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Server Administration Manual

Table of contents

Do I need to run a server?

The short answer is no. For various reasons, you should try to use other people’s servers, at least at first while getting your sound set up with the Jamulus client.

Note that you can have a “private” session with other people on a Public Server by simply soloing each other. You will then not be able to hear anyone else if they enter your server.

If you do decide to run a server, please read the following. Setting up a server is easy, however it is better to know the theory first:

Speed and latency

Many people attribute problems to the server that are in fact problems with the client. Much depends on the clients’ hard/software setup, the networks that they are on, and whether they are sticking to Rule Number One.

The capability of the server itself (and the network it’s on) is NOT the main determinant of the quality of a Jamulus session!

If you plan to be playing regularly with the same people, you are strongly advised to first make sure that each member of the group is set up to use Jamulus properly. Do this by finding a Public Server with a reasonable ping time for all of you (20 ms or less perhaps), all connect to that and work to fix any individual issues (verifying that they can follow Rule Number One in particular). Use the solo technique above to prevent being interrupted if needed.

Once any issues with musicians have been solved in this way, you can then investigate hosting your own server either at home or on a cloud host such as Amazon, which may result in better latency than servers run at home. For example, see this guide for using AWS Lightsail, by Jamulus user Simon Tomlinson (Facebook)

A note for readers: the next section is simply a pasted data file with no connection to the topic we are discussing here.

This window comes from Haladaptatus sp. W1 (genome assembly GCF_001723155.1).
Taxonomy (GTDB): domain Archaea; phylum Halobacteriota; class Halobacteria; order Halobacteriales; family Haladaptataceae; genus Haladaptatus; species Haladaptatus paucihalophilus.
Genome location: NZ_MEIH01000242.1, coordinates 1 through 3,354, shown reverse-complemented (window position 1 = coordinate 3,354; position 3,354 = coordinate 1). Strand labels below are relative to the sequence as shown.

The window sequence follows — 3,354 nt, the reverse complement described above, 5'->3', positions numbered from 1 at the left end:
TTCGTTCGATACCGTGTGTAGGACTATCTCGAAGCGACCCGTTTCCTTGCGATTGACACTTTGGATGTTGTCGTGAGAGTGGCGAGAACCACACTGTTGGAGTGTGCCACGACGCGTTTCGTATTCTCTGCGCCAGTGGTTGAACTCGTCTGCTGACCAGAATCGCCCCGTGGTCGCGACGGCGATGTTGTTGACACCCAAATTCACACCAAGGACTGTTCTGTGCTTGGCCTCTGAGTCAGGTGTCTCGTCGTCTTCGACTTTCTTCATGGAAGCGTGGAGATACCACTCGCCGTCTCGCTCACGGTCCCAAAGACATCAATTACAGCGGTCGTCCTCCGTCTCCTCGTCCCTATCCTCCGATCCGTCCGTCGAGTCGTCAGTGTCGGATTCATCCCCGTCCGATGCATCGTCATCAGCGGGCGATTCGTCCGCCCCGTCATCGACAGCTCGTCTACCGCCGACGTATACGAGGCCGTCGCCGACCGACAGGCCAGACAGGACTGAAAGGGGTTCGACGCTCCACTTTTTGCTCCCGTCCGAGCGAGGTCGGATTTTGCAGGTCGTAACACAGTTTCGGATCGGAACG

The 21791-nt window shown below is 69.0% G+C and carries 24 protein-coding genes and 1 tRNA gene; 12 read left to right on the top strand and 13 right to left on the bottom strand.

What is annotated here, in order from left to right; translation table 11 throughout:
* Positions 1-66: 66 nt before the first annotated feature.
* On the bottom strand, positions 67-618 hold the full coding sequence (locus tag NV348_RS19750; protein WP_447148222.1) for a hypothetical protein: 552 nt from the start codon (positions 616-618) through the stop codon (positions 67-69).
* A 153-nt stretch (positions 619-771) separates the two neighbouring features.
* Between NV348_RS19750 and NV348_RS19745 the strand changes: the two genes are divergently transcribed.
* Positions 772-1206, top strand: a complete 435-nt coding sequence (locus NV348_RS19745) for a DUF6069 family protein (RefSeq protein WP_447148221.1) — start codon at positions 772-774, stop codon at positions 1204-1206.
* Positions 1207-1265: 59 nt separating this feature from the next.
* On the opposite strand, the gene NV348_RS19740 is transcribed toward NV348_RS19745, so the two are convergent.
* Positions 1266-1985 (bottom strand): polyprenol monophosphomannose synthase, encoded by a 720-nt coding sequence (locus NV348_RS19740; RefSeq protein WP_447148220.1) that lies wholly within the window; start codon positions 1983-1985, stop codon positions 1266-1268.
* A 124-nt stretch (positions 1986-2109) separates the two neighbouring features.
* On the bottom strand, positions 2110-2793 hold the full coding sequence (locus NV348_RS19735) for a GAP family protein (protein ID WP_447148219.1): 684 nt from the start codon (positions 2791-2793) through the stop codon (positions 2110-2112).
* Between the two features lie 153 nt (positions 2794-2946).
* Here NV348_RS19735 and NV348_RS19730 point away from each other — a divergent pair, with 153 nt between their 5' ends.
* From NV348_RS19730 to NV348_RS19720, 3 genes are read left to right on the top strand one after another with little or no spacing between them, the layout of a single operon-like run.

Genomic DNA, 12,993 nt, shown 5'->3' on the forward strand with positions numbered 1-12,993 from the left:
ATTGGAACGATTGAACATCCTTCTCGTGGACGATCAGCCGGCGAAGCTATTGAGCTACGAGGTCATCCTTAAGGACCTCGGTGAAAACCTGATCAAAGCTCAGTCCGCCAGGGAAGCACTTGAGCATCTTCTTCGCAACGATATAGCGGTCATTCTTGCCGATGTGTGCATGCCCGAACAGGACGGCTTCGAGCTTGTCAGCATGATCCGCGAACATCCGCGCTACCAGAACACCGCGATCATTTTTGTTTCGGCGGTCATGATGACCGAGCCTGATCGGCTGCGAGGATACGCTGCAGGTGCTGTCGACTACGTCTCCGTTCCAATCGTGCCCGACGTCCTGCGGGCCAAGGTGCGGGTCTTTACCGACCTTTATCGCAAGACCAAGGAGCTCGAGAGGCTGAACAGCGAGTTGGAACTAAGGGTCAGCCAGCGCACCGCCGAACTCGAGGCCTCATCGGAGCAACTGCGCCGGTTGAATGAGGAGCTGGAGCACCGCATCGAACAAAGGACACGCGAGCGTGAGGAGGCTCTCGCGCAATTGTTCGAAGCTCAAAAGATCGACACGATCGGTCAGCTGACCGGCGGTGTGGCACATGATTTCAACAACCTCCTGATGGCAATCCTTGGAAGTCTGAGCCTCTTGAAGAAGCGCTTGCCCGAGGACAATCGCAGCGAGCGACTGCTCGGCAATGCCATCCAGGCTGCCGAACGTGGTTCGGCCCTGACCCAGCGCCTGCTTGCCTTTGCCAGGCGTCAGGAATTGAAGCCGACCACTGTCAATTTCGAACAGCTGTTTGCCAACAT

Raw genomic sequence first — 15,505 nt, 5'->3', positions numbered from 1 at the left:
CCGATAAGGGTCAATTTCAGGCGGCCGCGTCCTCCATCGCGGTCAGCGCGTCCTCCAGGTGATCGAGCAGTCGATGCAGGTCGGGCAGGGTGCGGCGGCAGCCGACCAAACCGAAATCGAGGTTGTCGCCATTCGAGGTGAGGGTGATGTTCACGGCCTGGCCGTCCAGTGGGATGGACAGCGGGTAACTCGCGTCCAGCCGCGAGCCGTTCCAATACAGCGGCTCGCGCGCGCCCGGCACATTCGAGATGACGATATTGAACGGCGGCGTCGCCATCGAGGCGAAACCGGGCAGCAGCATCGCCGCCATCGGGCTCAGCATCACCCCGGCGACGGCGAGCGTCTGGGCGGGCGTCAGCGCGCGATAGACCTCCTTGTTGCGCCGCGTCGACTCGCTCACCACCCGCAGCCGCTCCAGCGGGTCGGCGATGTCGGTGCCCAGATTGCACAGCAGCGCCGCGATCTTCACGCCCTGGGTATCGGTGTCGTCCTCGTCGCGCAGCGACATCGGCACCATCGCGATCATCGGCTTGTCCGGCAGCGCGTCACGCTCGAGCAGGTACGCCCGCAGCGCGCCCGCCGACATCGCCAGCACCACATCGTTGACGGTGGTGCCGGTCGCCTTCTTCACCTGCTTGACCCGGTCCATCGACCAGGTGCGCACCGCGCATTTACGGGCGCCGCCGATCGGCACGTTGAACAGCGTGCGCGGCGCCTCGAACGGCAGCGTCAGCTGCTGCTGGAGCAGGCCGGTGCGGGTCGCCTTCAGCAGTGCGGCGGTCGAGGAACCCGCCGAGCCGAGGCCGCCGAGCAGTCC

Bandwidth – do you have enough?

Unless you plan on hosting more than about 5 players on a slower-speed home connection (eg 10 Mbit/s down and 1 Mbit/s up), then you are unlikely to run out of bandwidth. You can read more about network requirements at different quality settings later in this document.

In general

  • Consider using a cloud host to get better ping times if you’re having problems

  • Any server should have at least 1.6GHz CPU frequency and 1GB RAM

  • Running a server may require you to adjust any firewalls running on or outside of your machine or cloud host.

  • Running a Private Server at home will require you to port forward on your router. When running a Public Server, port forwarding should not be necessary in most cases, but it’s advisable to do so because some networks may not work properly with Jamulus in its default mode.

  • Jamulus only has limited IPv6 support which needs to be enabled with a command line argument on the client and server. There are plans to expand IPv6 support.

Server Types

You can run your server in one of three “modes” (either at home or on a 3rd party host):

1. Public

Use this mode when you want anyone to join your server, whoever they are.

Your server will be listed in the Directory that clients use by default. Musicians can then discover and connect to your server.

Diagram of connections between clients within a Jamulus Public Server
How Public Servers work

2. Private

This is the default when starting a server for the first time. Private Servers are not listed by Directories, so only musicians who know your server’s address to will be able to connect to it. This is useful because Jamulus does not (in any server mode) let you control who can connect to a server.

Diagram of connections between clients within a Jamulus Private Server
How Private Servers work

3. Directory

For when you want to run a number of Private Servers, possibly also behind a firewall or on a LAN. Examples include online events, music associations, sectional rehearsals or music lessons for schools.

To view servers listed by a custom Directory Server, musicians must enter the address in their client’s “Custom Directory Server” settings field. They will then see a Connection Setup list which is generated by your Directory.

Up to 150 servers can then register with your Directory by setting your Directory address in their --directoryserver option at startup.

To run a server as a Directory, it should be configured with --directoryserver localhost (that is, making itself the Directory to query for servers).